Wavelet Screening: a novel approach to analyzing GWAS data
Journal article, Peer reviewed
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Original versionBMC Bioinformatics. 2021, 22, 484. 10.1186/s12859-021-04356-5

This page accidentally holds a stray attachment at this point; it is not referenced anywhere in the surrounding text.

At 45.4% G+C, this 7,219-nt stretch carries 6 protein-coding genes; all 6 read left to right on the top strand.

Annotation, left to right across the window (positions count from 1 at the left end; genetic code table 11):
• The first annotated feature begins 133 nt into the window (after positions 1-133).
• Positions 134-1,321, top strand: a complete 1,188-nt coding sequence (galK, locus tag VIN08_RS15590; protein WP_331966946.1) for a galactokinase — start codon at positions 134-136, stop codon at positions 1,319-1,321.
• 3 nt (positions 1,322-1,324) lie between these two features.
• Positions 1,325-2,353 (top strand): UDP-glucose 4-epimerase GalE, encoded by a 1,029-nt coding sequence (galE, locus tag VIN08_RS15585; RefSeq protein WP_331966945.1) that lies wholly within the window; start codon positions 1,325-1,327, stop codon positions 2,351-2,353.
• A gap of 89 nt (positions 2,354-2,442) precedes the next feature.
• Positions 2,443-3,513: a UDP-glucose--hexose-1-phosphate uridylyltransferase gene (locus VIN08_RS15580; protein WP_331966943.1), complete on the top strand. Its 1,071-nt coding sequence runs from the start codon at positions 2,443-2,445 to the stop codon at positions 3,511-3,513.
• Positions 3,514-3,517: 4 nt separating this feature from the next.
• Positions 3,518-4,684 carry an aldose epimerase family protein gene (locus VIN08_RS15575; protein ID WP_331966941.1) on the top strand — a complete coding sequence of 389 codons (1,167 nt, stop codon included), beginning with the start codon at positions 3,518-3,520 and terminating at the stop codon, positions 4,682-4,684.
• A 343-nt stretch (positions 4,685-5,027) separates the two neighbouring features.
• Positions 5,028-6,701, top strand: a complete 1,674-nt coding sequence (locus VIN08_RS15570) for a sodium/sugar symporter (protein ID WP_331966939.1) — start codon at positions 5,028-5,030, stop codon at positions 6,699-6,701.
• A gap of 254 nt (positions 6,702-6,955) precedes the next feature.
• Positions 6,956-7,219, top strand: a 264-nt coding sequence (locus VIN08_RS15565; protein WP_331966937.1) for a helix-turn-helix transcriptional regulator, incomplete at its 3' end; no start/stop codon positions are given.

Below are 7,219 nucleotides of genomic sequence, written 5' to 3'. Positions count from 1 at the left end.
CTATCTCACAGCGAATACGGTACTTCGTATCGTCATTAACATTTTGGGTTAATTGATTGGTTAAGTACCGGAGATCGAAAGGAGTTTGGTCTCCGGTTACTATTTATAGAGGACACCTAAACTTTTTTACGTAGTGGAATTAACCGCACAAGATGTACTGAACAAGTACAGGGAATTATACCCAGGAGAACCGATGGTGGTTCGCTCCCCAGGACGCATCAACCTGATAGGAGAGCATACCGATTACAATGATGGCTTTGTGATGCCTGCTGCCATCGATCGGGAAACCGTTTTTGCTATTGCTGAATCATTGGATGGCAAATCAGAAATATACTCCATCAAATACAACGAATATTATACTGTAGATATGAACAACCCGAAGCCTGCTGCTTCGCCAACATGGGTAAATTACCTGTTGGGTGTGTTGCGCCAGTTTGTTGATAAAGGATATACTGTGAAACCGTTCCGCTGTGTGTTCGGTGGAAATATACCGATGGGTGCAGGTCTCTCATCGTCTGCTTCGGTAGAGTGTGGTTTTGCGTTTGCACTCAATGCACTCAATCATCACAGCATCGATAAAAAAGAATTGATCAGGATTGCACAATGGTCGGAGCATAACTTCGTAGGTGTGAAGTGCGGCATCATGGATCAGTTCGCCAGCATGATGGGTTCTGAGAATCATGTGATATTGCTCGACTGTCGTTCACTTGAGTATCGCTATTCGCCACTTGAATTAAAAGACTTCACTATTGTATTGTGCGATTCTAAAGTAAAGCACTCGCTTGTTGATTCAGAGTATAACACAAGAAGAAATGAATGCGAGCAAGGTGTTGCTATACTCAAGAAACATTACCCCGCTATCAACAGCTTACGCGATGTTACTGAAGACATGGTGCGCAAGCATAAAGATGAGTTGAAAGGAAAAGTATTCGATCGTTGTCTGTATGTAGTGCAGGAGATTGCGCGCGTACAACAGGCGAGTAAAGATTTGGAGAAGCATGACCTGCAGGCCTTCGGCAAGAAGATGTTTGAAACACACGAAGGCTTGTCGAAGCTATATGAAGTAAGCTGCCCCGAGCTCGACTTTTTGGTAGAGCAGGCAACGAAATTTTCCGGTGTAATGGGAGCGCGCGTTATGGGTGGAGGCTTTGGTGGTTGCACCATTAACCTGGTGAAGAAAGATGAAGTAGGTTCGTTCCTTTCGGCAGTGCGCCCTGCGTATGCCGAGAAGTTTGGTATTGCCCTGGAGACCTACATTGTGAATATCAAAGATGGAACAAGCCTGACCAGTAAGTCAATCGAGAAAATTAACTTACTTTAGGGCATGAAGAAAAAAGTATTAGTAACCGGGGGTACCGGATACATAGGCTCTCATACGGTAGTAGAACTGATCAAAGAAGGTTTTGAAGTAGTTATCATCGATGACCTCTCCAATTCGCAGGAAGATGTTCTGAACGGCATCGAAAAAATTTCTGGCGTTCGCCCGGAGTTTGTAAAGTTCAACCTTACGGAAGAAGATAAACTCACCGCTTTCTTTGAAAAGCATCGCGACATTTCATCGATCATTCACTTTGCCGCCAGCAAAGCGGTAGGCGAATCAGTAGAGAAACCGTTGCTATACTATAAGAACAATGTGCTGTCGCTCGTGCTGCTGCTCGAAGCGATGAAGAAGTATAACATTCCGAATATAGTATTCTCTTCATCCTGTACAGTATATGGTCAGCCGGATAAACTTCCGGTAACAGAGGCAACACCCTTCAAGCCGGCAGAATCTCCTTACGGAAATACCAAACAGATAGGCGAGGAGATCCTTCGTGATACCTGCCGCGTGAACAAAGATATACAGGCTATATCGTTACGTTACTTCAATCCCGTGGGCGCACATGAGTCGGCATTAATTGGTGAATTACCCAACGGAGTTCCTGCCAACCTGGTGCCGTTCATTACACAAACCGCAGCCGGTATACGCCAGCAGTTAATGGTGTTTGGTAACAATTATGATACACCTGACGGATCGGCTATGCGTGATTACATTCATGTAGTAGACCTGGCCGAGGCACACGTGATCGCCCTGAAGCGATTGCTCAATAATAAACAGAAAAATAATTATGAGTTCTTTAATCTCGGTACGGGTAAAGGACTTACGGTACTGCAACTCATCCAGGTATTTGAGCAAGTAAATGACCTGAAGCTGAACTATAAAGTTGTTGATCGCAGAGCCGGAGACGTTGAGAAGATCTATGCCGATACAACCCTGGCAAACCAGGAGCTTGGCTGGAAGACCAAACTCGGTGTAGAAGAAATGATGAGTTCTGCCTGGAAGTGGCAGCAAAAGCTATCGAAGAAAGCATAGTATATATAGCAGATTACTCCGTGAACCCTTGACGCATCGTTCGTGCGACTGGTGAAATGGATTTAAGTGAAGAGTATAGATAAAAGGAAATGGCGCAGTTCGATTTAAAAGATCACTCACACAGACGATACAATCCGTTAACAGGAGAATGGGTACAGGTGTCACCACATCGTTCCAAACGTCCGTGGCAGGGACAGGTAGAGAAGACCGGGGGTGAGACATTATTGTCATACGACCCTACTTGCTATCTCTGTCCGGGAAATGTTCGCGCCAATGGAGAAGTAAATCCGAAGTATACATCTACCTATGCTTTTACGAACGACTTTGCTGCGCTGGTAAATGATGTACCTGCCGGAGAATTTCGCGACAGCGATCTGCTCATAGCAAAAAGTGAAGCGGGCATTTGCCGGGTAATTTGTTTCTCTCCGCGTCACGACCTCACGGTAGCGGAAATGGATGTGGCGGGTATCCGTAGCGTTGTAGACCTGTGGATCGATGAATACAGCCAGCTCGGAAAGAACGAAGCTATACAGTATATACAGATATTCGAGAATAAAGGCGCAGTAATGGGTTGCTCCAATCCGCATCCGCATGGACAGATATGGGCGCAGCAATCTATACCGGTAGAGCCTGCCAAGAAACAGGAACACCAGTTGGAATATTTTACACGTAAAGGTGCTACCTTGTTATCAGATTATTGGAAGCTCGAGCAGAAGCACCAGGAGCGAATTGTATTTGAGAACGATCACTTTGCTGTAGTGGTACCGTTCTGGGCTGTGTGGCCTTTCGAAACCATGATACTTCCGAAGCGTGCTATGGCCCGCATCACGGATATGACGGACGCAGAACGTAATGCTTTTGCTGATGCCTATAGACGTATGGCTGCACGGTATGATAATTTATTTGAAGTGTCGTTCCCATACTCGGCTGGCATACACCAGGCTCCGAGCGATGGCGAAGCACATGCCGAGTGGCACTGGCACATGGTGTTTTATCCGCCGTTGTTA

Background Traditional methods for single-variant genome-wide association study (GWAS) incur a substantial multiple-testing burden because of the need to test for associations with a vast number of single-nucleotide polymorphisms (SNPs) simultaneously. Further, by ignoring more complex joint effects of nearby SNPs within a given region, these methods fail to consider the genomic context of an association with the outcome. Results To address these shortcomings, we present a more powerful method for GWAS, coined ‘Wavelet Screening’ (WS), that greatly reduces the number of tests to be performed. This is achieved through the use of a sliding-window approach based on wavelets to sequentially screen the entire genome for associations. Wavelets are oscillatory functions that are useful for analyzing the local frequency and time behavior of signals. The signals can then be divided into different scale components and analyzed separately. In the current setting, we consider a sequence of SNPs as a genetic signal, and for each screened region, we transform the genetic signal into the wavelet space. The null and alternative hypotheses are modeled using the posterior distribution of the wavelet coefficients. WS is enhanced by using additional information from the regression coefficients and by taking advantage of the pyramidal structure of wavelets. When faced with more complex genetic signals than single-SNP associations, we show via simulations that WS provides a substantial gain in power compared to both the traditional GWAS modeling and another popular regional association test called SNP-set (Sequence) Kernel Association Test (SKAT). To demonstrate feasibility, we applied WS to a large Norwegian cohort (N=8006) with genotypes and information available on gestational duration. Conclusions WS is a powerful and versatile approach to analyzing whole-genome data and lends itself easily to investigating various omics data types. Given its broader focus on the genomic context of an association, WS may provide additional insight into trait etiology by revealing genes and loci that might have been missed by previous efforts.